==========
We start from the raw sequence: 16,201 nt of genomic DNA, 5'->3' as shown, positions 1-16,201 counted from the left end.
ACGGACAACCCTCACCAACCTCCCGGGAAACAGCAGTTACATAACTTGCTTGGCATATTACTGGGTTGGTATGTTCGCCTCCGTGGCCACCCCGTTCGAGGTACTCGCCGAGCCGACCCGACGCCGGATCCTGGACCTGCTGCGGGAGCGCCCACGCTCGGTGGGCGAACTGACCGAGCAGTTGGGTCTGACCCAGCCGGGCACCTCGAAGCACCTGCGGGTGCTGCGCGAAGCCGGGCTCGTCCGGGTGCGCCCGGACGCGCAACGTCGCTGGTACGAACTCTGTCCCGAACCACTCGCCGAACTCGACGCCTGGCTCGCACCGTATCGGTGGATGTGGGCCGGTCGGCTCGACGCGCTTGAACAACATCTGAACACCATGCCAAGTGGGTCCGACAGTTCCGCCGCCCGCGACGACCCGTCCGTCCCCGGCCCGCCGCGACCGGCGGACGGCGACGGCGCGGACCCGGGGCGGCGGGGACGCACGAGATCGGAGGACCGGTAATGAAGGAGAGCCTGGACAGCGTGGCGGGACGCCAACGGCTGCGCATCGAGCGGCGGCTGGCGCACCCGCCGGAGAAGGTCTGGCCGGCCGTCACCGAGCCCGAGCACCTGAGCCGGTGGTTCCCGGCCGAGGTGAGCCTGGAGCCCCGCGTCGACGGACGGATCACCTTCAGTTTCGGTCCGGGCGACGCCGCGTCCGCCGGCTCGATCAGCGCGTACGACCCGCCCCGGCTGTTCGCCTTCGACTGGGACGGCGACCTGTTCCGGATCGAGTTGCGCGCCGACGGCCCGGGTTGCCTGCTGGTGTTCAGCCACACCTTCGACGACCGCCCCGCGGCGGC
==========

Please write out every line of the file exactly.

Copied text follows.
We start from the raw sequence: 16,201 nt of genomic DNA, 5'->3' as shown, positions 1-16,201 counted from the left end.
ACGGACAACCCTCACCAACCTCCCGGGAAACAGCAGTTACATAACTTGCTTGGCATATTACTGGGTTGGTATGTTCGCCTCCGTGGCCACCCCGTTCGAGGTACTCGCCGAGCCGACCCGACGCCGGATCCTGGACCTGCTGCGGGAGCGCCCACGCTCGGTGGGCGAACTGACCGAGCAGTTGGGTCTGACCCAGCCGGGCACCTCGAAGCACCTGCGGGTGCTGCGCGAAGCCGGGCTCGTCCGGGTGCGCCCGGACGCGCAACGTCGCTGGTACGAACTCTGTCCCGAACCACTCGCCGAACTCGACGCCTGGCTCGCACCGTATCGGTGGATGTGGGCCGGTCGGCTCGACGCGCTTGAACAACATCTGAACACCATGCCAAGTGGGTCCGACAGTTCCGCCGCCCGCGACGACCCGTCCGTCCCCGGCCCGCCGCGACCGGCGGACGGCGACGGCGCGGACCCGGGGCGGCGGGGACGCACGAGATCGGAGGACCGGTAATGAAGGAGAGCCTGGACAGCGTGGCGGGACGCCAACGGCTGCGCATCGAGCGGCGGCTGGCGCACCCGCCGGAGAAGGTCTGGCCGGCCGTCACCGAGCCCGAGCACCTGAGCCGGTGGTTCCCGGCCGAGGTGAGCCTGGAGCCCCGCGTCGACGGACGGATCACCTTCAGTTTCGGTCCGGGCGACGCCGCGTCCGCCGGCTCGATCAGCGCGTACGACCCGCCCCGGCTGTTCGCCTTCGACTGGGACGGCGACCTGTTCCGGATCGAGTTGCGCGCCGACGGCCCGGGTTGCCTGCTGGTGTTCAGCCACACCTTCGACGACCGCCCCGCGGCGGC